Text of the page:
Is Your Infant Fussy? It Could Be Digestion

Carbohydrate malabsorption may not be on the tip of every parent’s tongue, but it is a commonplace yet often undiagnosed condition that can significantly affect the health of your baby, according to authors of a preliminary study published in the journal “Nutrition.”

Carbohydrate malabsorption is the inability to fully digest the naturally-occurring sugars in foods and beverages. It is often silent and may not be associated with easily recognized signs or symptoms, but it can make babies restless, fussy, and less likely to sleep well. In additional severe cases, simple carbohydrate malabsorption can lead to diarrhea, colicky activities, or potentially braked progression performance.

In the study, infants five to six months old who were less able to digest the sugars in one 4-ounce juice serving expended more energy for the next three hours than infants who tolerated the juice they were fed. The combination of less energy absorbed and more energy expended when infants are fed a juice that contains hard-to-digest carbohydrates could contribute to concerns about any child who has subpar growth performance.

“The inability to tolerate certain carbohydrates can be serious in babies and toddlers,” explains Dr. Fima Lifshitz, director of pediatrics and senior nutrition scientist, Sansum Medical Research Institute, Santa Barbara, Calif., and senior author of the study.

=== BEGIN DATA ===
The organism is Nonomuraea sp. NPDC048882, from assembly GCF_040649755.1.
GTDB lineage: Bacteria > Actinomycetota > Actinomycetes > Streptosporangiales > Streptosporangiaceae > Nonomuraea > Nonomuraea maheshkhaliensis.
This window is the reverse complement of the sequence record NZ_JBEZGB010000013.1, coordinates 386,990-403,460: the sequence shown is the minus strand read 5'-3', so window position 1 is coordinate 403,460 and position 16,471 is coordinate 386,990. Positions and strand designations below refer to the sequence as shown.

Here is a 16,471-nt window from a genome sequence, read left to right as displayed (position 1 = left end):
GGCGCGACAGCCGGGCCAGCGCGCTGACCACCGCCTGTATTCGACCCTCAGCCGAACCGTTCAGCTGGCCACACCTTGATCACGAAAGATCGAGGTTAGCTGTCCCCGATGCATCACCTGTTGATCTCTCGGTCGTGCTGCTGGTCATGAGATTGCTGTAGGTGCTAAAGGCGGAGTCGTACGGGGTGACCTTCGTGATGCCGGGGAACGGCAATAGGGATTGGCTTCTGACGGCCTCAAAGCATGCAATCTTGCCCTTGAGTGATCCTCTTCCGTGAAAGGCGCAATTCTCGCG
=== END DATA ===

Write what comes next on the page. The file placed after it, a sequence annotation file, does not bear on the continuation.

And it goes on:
“During the study of 32 children, we come to know that the babies who malabsorbed carbohydrates consumed more energy, had a higher calculated metabolic rate, and had a tendency towards condensed growth performance as dignified by their weight/length fraction. In earlier studies we exhibited that even for children deprived of obvious symptoms, the restlessness and uneasiness related with the situation can undesirably affect parent-to-child interaction and the pleasure of a happy baby.”

“The good news is that carbohydrate malabsorption may be controlled by making the right dietary decisions,” adds Lifshitz. “We have seen in several previous clinical studies a clear connection between perceptible carbohydrate malabsorption and the type of juice the child is fed.”

Juices like apple and pear juice contain several sugars that make them less digestible. They contain sorbitol and have an imbalance of fructose and glucose, which contributes to the problem of carbohydrate malabsorption, according to the researchers. White grape juice, on the other hand, contains no sorbitol and has an even balance of fructose and glucose.

 

Sorbitol is an indigestible sugar alcohol found in many fruit juices. Fructose, when not balanced by a similar amount of glucose, is also difficult for young children to digest. Researchers attribute the symptoms of carbohydrate malabsorption to the bacterial digestion of these undigested carbohydrates in the lower intestine and colon. This creates gas, which may then lead to restlessness and colicky-like symptoms.

“Were I advising a parent of a young child on introducing a juice as a weaning food,” says Lifshitz, “I would recommend the one containing the appropriate blend of sugars — white grape juice. The literature clearly shows that babies are less likely to experience digestive problems with this juice than with those with a more problematic carbohydrate profile.”

 

Dr. Lifshitz emphasizes that juice should be consumed in moderation, and encourages parents to consult their pediatricians to find out the best age to introduce juice to their babies. The American Academy of Pediatrics recommends against introducing juice prior to 6 months of age.